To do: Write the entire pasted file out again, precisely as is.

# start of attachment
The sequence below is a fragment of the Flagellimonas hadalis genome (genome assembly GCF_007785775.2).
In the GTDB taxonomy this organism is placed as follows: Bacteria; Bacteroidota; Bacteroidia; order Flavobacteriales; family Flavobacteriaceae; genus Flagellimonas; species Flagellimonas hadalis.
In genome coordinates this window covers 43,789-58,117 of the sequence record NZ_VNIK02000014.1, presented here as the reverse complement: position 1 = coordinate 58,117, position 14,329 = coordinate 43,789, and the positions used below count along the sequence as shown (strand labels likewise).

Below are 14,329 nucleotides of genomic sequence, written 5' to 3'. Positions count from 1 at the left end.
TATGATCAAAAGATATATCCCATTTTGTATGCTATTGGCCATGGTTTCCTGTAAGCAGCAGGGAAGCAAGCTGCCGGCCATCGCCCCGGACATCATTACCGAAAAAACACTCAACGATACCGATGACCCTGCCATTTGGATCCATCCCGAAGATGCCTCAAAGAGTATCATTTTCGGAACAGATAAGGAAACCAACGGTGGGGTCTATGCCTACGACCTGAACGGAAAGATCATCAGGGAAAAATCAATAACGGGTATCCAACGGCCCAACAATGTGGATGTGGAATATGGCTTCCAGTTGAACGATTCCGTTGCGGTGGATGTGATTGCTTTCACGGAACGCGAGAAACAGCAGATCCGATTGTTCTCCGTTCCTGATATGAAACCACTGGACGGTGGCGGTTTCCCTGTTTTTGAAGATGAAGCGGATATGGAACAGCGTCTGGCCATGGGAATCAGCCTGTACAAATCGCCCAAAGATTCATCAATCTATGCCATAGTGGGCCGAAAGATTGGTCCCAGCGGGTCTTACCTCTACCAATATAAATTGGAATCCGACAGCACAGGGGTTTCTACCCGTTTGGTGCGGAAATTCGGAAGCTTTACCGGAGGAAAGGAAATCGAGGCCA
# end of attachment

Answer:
The sequence below is a fragment of the Flagellimonas hadalis genome (genome assembly GCF_007785775.2).
In the GTDB taxonomy this organism is placed as follows: Bacteria; Bacteroidota; Bacteroidia; order Flavobacteriales; family Flavobacteriaceae; genus Flagellimonas; species Flagellimonas hadalis.
In genome coordinates this window covers 43,789-58,117 of the sequence record NZ_VNIK02000014.1, presented here as the reverse complement: position 1 = coordinate 58,117, position 14,329 = coordinate 43,789, and the positions used below count along the sequence as shown (strand labels likewise).

Below are 14,329 nucleotides of genomic sequence, written 5' to 3'. Positions count from 1 at the left end.
TATGATCAAAAGATATATCCCATTTTGTATGCTATTGGCCATGGTTTCCTGTAAGCAGCAGGGAAGCAAGCTGCCGGCCATCGCCCCGGACATCATTACCGAAAAAACACTCAACGATACCGATGACCCTGCCATTTGGATCCATCCCGAAGATGCCTCAAAGAGTATCATTTTCGGAACAGATAAGGAAACCAACGGTGGGGTCTATGCCTACGACCTGAACGGAAAGATCATCAGGGAAAAATCAATAACGGGTATCCAACGGCCCAACAATGTGGATGTGGAATATGGCTTCCAGTTGAACGATTCCGTTGCGGTGGATGTGATTGCTTTCACGGAACGCGAGAAACAGCAGATCCGATTGTTCTCCGTTCCTGATATGAAACCACTGGACGGTGGCGGTTTCCCTGTTTTTGAAGATGAAGCGGATATGGAACAGCGTCTGGCCATGGGAATCAGCCTGTACAAATCGCCCAAAGATTCATCAATCTATGCCATAGTGGGCCGAAAGATTGGTCCCAGCGGGTCTTACCTCTACCAATATAAATTGGAATCCGACAGCACAGGGGTTTCTACCCGTTTGGTGCGGAAATTCGGAAGCTTTACCGGAGGAAAGGAAATCGAGGCCA